Barry Layton

Making new terrorists
Bombing villages and killing innocent women and children create new recruits for terrorist organizations faster than we can kill or capture them. Expanding these tactics into Somalia or Iraq will destabilize our allies, Pakistan and Saudi Arabia, forcing them to abandon their alliance with the United States. Then the Moslem nations will proclaim “United we stand” against U.S. terrorism.

Bill McCord

Pet realities
A recent article [“Humane Society grapples with overpopulation,” CN&R Newlines, Jan. 3] addresses a number of concerns Chico’s animal shelter is currently facing. Of the 2,600 animals that find their way to the Humane Society as strays each year, only about 25 percent are reunited with their owners. With a growing community and a small animal shelter facility, it seems unavoidable that Butte Human Society would experience a population dilemma.

Currently the shelter provides ongoing care for nearly 2,000 unclaimed homeless animals each year. Though Butte Humane Society shoulders the weight of Chico’s animal care needs, it is up to the whole community to help solve our unwanted-animal problems. Prior to bringing an animal into your home, determine if an animal’s expected lifespan fits your plans. A cat’s life expectancy is 12 to 20 years; dogs live 10 to 16 years. If you rent, you can’t assume your animals will still be able to move with you. Most important, spay and neuter your pets.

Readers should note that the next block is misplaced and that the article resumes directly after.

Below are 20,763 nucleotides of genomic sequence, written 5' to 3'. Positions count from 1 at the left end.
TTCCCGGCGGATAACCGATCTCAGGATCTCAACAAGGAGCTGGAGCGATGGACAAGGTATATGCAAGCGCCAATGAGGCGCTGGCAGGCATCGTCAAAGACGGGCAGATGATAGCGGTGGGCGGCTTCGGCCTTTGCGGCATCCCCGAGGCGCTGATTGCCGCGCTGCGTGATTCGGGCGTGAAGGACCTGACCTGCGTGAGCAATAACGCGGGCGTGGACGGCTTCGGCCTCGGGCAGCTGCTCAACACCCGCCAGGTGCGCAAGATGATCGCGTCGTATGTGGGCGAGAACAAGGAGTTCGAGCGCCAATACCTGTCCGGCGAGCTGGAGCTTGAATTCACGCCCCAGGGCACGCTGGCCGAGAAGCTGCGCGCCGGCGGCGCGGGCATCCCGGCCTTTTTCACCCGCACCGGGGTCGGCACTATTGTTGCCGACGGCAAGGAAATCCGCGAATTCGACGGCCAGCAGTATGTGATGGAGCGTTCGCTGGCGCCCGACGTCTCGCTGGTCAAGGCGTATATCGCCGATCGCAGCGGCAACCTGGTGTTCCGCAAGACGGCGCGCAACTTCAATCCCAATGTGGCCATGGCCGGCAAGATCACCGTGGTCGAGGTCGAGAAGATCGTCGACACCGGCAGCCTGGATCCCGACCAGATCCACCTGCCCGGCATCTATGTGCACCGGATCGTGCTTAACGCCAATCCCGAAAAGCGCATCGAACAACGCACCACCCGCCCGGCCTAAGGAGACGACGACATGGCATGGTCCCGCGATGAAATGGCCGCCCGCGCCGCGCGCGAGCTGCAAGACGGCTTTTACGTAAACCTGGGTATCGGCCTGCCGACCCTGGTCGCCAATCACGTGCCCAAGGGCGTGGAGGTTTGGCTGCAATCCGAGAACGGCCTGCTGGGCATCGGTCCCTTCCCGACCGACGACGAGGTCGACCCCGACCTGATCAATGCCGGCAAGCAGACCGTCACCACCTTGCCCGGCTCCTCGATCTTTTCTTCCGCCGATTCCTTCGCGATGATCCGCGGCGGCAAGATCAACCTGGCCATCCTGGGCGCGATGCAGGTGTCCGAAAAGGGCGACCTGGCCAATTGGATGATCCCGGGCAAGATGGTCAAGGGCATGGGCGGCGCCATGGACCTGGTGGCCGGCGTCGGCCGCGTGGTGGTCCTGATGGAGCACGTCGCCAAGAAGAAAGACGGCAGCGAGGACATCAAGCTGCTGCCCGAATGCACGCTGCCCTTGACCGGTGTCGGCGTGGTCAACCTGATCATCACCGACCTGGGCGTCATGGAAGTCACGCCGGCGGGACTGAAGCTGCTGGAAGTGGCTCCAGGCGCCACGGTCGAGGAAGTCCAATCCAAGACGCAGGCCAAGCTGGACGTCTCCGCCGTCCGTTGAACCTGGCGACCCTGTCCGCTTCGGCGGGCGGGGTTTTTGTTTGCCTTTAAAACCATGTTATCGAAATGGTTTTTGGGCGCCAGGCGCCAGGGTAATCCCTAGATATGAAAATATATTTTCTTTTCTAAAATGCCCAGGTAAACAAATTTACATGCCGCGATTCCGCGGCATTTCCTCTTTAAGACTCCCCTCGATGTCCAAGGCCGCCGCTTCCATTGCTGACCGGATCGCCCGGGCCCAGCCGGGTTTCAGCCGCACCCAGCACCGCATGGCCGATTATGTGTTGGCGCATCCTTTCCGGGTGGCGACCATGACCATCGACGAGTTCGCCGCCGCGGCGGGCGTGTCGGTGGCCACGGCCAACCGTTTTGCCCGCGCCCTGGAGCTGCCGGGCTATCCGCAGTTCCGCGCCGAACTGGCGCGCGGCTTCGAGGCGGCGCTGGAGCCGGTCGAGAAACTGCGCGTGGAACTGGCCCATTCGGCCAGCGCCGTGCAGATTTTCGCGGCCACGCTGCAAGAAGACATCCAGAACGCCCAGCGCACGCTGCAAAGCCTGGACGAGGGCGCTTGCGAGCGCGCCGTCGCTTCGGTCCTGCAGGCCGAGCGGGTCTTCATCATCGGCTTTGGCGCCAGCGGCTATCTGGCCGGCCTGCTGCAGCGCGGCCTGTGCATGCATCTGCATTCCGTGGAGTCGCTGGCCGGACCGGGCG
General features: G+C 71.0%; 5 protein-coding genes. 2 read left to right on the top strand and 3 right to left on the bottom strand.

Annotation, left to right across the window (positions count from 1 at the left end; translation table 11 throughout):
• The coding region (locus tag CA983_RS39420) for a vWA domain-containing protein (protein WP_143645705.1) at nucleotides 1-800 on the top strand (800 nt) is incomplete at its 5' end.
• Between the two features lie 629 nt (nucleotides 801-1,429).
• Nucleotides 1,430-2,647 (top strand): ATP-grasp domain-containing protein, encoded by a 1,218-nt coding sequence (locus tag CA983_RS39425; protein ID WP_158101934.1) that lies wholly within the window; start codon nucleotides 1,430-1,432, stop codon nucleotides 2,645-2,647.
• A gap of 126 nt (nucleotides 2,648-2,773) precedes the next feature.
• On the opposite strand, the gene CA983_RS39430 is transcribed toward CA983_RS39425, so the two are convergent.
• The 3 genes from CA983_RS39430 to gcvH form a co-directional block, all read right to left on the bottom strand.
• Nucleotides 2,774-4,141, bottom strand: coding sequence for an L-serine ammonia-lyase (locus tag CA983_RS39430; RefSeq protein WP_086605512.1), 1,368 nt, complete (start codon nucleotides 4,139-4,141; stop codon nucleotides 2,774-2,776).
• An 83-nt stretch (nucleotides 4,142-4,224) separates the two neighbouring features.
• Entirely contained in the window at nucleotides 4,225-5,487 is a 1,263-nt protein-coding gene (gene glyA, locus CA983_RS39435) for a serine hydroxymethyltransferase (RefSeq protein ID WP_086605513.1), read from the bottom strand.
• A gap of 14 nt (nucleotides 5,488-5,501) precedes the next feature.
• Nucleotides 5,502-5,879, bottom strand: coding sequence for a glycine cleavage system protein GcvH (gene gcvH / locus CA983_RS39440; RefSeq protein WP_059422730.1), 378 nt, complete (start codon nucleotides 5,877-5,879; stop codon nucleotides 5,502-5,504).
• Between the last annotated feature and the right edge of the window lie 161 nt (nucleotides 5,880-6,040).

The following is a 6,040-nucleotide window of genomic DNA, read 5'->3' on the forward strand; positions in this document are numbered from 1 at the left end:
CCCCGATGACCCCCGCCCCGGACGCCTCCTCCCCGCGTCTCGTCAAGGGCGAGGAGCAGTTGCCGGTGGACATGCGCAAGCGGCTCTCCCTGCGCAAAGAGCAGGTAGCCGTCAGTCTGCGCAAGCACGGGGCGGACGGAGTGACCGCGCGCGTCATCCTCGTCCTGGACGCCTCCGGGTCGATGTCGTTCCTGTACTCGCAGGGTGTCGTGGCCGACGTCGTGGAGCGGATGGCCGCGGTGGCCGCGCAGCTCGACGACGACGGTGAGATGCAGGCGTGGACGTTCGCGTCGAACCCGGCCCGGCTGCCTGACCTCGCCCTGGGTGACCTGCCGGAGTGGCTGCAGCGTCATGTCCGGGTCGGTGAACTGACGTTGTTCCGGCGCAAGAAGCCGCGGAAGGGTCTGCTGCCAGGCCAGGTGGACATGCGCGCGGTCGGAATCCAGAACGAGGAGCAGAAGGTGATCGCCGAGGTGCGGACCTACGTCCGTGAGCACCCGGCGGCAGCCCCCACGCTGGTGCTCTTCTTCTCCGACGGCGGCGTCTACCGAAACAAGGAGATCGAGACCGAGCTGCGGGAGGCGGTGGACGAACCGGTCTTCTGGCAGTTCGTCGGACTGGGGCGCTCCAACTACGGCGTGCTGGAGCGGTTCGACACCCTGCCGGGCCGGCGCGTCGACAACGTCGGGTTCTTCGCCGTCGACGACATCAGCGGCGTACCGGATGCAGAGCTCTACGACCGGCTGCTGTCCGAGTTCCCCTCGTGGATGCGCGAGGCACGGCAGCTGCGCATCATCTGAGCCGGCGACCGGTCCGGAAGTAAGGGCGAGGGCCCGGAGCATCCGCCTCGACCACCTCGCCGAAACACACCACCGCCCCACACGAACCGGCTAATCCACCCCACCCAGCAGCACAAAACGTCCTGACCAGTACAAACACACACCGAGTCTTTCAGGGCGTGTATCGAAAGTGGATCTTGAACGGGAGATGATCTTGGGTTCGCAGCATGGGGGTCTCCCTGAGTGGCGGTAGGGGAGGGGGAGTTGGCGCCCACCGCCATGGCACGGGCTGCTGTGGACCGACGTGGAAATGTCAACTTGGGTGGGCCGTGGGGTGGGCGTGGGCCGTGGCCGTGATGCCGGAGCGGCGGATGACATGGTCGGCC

You can also help our local animal shelters by donating money and supplies to help care for our homeless animals. By becoming a member, your yearly contributions help fund ongoing programs. Additionally, you can volunteer your time, knowledge or expertise. And please, please consider adopting your next dog or cat from your local shelter. Give these deserving animals a much-needed second chance.

Elizabeth Gonzalez
Director of the C.A.R.E. Center
Chico Animal Resource and Education Center

Peaceful warrior
Subsequent letters attacking my guest commentary [“Don’t ignore the war,” Nov. 8, 2001] certainly prove that these times we are living in can be dangerous, disturbing and intimidating to anyone who speaks out for intelligent dialogue and peaceful resolution of the Sept. 11th tragedy. The “love it or leave it” crowd has once again emerged to threaten those who are among the most courageous of Americans, the peace activists.